That’s in its native currency. ASML pays its dividend in euros. The dividend more than doubled between FY 2019 and FY 2022. That’s good for a CAGR of 34.2%. Just amazing growth out of ASML. A payout ratio of 41%, based on FY 2022 numbers, leaves plenty of room for future dividend raises. It’s one of the healthiest and fastest-growing dividends out there. And you really do want to see a lot of growth here, as the stock’s yield is only 1.1%.
This has historically been a very strong long-term performer, but it’s 23% lower than its recent high. The current price of $597 compares very favorably to its 52-week high of $771.98. That’s without question. But that’s not the right comparison. It’s not price against price. It’s price against value, remember? So we know the price we’re paying, but do we know the value we’re getting?
Well, I already put together a full analysis and valuation piece on this business, and the estimate for fair value came out to $791.37/share. That video should be live soon, if it’s not already. Despite the recent drop, this stock is still up nearly 220% over the last five years. In my view, this is a very high-quality business that’s available for an attractive valuation. Take a look.
The third dividend growth stock we should talk about is Dollar General (DG). Dollar General is an American chain of neighborhood general stores that focus on low-cost merchandise.
This is a business that has done very well over a very long time by perusing a very simple model of installing stores full of low-cost merchandise in rural locations that have consumers with lower purchasing power and limited competing options.
If you don’t have a super high income, and if there aren’t a lot of other options out there, Dollar General and its cheaper merchandise starts to become a pretty good shopping option. That’s why it’s grown a lot faster than many other retailers out there, with an EPS CAGR of nearly 15% over the last decade. And that’s supported very nice dividend growth along the way. The retailer has increased its dividend for nine consecutive years.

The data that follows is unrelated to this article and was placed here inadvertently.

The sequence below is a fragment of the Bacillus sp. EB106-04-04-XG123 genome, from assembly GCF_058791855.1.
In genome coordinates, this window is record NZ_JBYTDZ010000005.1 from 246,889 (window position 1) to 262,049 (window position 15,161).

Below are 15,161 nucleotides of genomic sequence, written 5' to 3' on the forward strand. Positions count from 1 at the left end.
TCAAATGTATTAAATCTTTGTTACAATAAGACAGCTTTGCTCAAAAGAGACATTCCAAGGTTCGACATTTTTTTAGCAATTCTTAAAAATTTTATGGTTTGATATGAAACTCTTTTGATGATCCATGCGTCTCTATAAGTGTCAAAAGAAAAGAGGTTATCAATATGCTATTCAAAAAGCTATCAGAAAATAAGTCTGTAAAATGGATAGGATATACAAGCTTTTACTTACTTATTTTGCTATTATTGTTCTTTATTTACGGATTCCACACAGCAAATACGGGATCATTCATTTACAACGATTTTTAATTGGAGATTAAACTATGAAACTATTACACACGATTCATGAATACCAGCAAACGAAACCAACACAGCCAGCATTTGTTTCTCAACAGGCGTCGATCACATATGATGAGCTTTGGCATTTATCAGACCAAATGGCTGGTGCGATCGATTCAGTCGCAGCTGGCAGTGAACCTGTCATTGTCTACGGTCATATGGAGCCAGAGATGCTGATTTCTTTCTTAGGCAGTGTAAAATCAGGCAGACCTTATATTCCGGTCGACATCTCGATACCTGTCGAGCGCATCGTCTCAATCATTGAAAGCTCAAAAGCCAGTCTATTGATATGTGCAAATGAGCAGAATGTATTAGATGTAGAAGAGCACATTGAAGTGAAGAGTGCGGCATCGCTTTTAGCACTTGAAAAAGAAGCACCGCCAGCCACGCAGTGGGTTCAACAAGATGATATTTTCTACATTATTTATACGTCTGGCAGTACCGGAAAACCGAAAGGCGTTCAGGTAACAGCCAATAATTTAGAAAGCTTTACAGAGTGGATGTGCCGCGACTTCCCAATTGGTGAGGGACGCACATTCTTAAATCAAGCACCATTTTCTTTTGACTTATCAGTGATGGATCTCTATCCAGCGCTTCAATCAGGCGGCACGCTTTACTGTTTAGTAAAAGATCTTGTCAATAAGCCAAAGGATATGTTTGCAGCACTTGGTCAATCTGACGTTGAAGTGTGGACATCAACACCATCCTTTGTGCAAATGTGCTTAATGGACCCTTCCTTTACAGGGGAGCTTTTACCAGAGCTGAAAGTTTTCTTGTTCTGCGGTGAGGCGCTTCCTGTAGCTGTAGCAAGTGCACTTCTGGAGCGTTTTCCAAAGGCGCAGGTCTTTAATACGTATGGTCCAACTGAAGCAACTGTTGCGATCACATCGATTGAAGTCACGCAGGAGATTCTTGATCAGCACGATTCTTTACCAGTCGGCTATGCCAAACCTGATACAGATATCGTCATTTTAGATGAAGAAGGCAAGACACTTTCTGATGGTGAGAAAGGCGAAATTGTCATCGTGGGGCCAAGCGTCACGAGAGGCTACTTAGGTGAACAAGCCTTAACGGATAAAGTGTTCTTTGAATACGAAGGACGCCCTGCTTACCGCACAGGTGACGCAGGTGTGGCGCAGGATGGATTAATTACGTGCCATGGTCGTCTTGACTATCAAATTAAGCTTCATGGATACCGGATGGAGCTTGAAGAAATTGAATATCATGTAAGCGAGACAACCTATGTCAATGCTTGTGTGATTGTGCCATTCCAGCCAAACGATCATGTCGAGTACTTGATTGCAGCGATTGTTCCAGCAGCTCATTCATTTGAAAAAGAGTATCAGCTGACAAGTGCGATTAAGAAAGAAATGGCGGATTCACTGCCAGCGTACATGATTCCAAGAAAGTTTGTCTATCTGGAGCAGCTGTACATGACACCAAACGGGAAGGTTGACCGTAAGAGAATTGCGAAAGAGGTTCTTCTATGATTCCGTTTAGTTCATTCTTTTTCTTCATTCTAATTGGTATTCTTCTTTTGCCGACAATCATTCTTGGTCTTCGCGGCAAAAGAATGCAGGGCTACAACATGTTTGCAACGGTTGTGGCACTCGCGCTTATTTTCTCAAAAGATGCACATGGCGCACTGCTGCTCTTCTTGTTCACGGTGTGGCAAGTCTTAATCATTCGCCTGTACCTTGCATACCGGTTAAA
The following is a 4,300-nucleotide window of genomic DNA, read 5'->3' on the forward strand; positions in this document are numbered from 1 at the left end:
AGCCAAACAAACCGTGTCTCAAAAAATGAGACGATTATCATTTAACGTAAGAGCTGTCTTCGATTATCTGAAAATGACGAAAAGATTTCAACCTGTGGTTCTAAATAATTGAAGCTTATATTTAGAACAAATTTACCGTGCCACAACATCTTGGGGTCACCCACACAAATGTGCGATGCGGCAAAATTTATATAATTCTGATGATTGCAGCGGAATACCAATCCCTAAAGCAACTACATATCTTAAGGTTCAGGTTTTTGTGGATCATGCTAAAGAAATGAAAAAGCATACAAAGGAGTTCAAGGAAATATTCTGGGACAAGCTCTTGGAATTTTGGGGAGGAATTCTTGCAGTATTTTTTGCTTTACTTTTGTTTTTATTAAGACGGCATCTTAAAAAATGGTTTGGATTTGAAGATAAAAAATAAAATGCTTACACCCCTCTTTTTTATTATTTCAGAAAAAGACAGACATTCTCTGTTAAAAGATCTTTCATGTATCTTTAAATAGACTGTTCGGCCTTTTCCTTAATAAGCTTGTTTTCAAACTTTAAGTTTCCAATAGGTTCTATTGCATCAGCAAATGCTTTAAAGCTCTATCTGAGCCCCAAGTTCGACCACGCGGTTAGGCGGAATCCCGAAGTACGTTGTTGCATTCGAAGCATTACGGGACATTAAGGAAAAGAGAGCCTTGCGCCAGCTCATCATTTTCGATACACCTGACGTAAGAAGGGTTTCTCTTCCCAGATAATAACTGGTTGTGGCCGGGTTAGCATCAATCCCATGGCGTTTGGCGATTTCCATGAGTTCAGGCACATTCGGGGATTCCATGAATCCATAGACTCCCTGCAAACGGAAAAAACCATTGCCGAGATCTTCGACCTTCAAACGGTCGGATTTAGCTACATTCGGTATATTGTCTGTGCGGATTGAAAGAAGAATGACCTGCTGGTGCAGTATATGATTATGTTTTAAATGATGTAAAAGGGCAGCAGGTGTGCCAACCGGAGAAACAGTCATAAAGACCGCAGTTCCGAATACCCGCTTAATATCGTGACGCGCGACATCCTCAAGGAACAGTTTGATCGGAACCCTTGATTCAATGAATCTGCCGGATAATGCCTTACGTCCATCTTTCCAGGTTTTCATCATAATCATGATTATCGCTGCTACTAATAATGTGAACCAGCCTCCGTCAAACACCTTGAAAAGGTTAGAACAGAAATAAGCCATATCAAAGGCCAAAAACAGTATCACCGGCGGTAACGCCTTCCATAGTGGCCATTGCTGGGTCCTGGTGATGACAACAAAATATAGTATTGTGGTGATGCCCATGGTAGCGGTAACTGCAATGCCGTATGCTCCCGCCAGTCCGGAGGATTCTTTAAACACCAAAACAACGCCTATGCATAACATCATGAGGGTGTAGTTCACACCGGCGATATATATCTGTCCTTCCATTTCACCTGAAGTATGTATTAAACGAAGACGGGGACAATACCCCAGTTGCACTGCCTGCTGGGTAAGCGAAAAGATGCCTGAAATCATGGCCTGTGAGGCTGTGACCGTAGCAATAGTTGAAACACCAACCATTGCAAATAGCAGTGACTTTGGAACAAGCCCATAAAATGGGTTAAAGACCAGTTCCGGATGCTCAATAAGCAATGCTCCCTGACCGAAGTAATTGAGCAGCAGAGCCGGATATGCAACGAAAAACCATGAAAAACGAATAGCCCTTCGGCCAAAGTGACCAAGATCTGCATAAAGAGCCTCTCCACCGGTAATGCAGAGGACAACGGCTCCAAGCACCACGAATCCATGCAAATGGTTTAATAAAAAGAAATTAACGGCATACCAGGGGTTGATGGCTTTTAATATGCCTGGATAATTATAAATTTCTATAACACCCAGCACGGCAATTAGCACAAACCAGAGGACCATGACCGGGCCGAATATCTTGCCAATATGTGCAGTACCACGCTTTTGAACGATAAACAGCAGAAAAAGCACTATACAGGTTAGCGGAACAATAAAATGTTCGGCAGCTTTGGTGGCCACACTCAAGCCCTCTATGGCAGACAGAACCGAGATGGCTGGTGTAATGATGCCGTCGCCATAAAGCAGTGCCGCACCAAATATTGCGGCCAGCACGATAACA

The five-year DGR of 15% matches up very nicely with EPS growth. And you even get a 2% yield here, which is a stunning 110 basis points higher than its own five-year average. This has typically been a lower-yielding compounder, but recent stumbles, due to reasons ranging from shrink to merchandising, have caused the market to reprice the stock down. And we know that price and yield are inversely correlated, which explains the jump in yield. Still, even with lowered midpoint earnings guidance for this year, the payout ratio, on a forward-looking basis, is only 30.1%. That’s not cumbersome at all.
This stock has been obliterated, now down 56% from its 52-week high. What a drop for what’s long been a bit of a retail stalwart. Did the 52-week high of $261.59 get ahead of itself? I think so. That kind of price level seemed unwarranted. It was just way too expensive for what you were getting. However, is the current pricing of $116 unwarranted on the other side? Has the pendulum swung too far to the other way?
It seems so. Our recent analysis and valuation video on the retailer estimated fair value for the business at $188.90/share. There’s a lot of pessimism baked in here. If you’re looking for a deep discount on a discount retailer, this could be right up your avenue.
The fourth dividend growth stock that deserves a mention today is Extra Space Storage (EXR). Extra Space Storage is a real estate investment trust that invests in self-storage facilities. This REIT is very interesting. What we have here is a business model catering to Americans’ seemingly limitless craving for stuff. And when houses get too full of stuff, that leads people to getting a storage unit for the leftovers.